Environmentally friendly choices don’t always cost more. Take a look at what your church is buying at what price, and compare that to the price of a greener alternative product. Change the choices that won’t cost too much more. Two main types of products to investigate are paper and cleaners.
Look for paper products made from post-consumer recycled paper that is processed chlorine-free. See my toilet paper article for more information on how paper recycling and bleaching affect our environment. What paper products does your church use?
- Paper for printing service leaflets, children’s coloring pages, and other communications
- Toilet paper
- Paper towels
- Paper napkins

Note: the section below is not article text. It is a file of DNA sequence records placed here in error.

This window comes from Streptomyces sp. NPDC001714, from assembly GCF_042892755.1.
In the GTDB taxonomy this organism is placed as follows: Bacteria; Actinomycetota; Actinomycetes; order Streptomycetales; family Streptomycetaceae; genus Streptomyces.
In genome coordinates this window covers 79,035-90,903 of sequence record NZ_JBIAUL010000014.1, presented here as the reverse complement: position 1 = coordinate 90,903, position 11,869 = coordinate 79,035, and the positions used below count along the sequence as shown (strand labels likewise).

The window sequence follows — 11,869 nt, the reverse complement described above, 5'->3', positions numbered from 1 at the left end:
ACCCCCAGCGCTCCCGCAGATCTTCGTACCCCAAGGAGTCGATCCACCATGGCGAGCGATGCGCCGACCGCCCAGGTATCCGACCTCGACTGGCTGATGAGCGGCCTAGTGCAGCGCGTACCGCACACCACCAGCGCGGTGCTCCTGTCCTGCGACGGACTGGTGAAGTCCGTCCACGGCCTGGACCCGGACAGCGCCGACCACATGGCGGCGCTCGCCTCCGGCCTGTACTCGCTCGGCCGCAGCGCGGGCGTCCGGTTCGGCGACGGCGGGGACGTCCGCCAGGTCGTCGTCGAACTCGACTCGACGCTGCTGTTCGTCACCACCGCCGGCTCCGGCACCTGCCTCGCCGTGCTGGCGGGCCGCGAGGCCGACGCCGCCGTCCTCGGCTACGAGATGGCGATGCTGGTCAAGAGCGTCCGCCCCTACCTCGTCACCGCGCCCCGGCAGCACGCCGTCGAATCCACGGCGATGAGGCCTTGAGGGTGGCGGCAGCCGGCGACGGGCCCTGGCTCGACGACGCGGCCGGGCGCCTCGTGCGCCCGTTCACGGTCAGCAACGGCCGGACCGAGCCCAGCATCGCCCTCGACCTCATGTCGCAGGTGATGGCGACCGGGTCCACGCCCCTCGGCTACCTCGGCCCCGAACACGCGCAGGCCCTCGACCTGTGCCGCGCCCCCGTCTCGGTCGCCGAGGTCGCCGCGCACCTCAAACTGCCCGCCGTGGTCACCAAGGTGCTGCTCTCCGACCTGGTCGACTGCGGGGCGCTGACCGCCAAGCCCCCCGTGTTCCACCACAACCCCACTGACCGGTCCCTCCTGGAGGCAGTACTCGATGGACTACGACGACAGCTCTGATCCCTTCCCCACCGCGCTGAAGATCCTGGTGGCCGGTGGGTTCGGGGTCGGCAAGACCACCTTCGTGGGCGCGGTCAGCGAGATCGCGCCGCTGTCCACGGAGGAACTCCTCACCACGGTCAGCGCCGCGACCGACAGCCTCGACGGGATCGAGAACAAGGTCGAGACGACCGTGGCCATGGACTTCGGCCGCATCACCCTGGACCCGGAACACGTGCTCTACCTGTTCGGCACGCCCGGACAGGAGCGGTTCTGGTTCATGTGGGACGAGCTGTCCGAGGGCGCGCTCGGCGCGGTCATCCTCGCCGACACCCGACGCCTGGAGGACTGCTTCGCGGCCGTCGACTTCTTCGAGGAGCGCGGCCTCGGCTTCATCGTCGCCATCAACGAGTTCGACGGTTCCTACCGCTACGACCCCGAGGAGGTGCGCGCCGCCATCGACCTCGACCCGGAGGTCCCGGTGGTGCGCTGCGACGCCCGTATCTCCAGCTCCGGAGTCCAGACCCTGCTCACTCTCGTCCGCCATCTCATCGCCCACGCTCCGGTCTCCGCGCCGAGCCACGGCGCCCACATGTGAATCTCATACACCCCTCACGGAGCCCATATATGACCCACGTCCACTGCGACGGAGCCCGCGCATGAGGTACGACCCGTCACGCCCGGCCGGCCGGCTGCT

- Paper cups and plates
- Envelopes for your weekly offering money, marked with your pledge number so they can track how well you’re fulfilling your pledge. These drive me nuts! A glossy cardboard box of 52 color-printed envelopes for every pledger?! At least, a church should allow pledgers to opt out of envelopes and just write your pledge number on your check.
Look for cleaning products made from plants, not petroleum. See my cleaning guide for more information on the health and environmental effects of chemical cleansers, as well as recommendations of specific green products. What cleaners does your church use?
- Hand soap
- Dish detergent for washing dishes by hand
- Dishwasher detergent
- All-purpose cleaner for mopping floors, cleaning sinks, etc.
- Wood polish
- Toilet-bowl cleaner
- Laundry detergent
If your church has an employee who does the heavy cleaning, like mopping floors and scrubbing toilets, the person who does the cleaning should have a say in any changes of cleaning products. If a greener product doesn’t work as well for the specific type of cleaning your church needs, your employee will work longer (more expensive!) and be frustrated.